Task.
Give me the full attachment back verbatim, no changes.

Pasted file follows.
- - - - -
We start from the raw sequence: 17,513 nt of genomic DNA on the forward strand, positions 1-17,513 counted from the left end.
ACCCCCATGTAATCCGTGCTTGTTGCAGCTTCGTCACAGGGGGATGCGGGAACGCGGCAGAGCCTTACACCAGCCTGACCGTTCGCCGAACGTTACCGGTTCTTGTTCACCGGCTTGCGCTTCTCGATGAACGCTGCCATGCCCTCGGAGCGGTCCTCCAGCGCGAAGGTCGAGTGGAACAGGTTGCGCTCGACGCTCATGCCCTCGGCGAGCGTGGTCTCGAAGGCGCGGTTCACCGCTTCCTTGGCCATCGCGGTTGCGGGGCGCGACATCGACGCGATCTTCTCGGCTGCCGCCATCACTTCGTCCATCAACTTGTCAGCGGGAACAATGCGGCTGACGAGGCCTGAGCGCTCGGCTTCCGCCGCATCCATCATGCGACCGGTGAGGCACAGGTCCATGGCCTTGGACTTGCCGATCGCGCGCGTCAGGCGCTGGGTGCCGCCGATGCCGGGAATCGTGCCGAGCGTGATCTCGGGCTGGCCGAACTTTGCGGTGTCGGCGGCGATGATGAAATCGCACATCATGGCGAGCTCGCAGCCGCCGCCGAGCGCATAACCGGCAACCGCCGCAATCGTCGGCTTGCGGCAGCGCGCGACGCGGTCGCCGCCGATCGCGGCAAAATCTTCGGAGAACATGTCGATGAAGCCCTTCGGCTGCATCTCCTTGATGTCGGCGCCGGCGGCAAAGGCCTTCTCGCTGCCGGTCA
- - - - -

We start from the raw sequence: 17,513 nt of genomic DNA on the forward strand, positions 1-17,513 counted from the left end.
ACCCCCATGTAATCCGTGCTTGTTGCAGCTTCGTCACAGGGGGATGCGGGAACGCGGCAGAGCCTTACACCAGCCTGACCGTTCGCCGAACGTTACCGGTTCTTGTTCACCGGCTTGCGCTTCTCGATGAACGCTGCCATGCCCTCGGAGCGGTCCTCCAGCGCGAAGGTCGAGTGGAACAGGTTGCGCTCGACGCTCATGCCCTCGGCGAGCGTGGTCTCGAAGGCGCGGTTCACCGCTTCCTTGGCCATCGCGGTTGCGGGGCGCGACATCGACGCGATCTTCTCGGCTGCCGCCATCACTTCGTCCATCAACTTGTCAGCGGGAACAATGCGGCTGACGAGGCCTGAGCGCTCGGCTTCCGCCGCATCCATCATGCGACCGGTGAGGCACAGGTCCATGGCCTTGGACTTGCCGATCGCGCGCGTCAGGCGCTGGGTGCCGCCGATGCCGGGAATCGTGCCGAGCGTGATCTCGGGCTGGCCGAACTTTGCGGTGTCGGCGGCGATGATGAAATCGCACATCATGGCGAGCTCGCAGCCGCCGCCGAGCGCATAACCGGCAACCGCCGCAATCGTCGGCTTGCGGCAGCGCGCGACGCGGTCGCCGCCGATCGCGGCAAAATCTTCGGAGAACATGTCGATGAAGCCCTTCGGCTGCATCTCCTTGATGTCGGCGCCGGCGGCAAAGGCCTTCTCGCTGCCGGTCA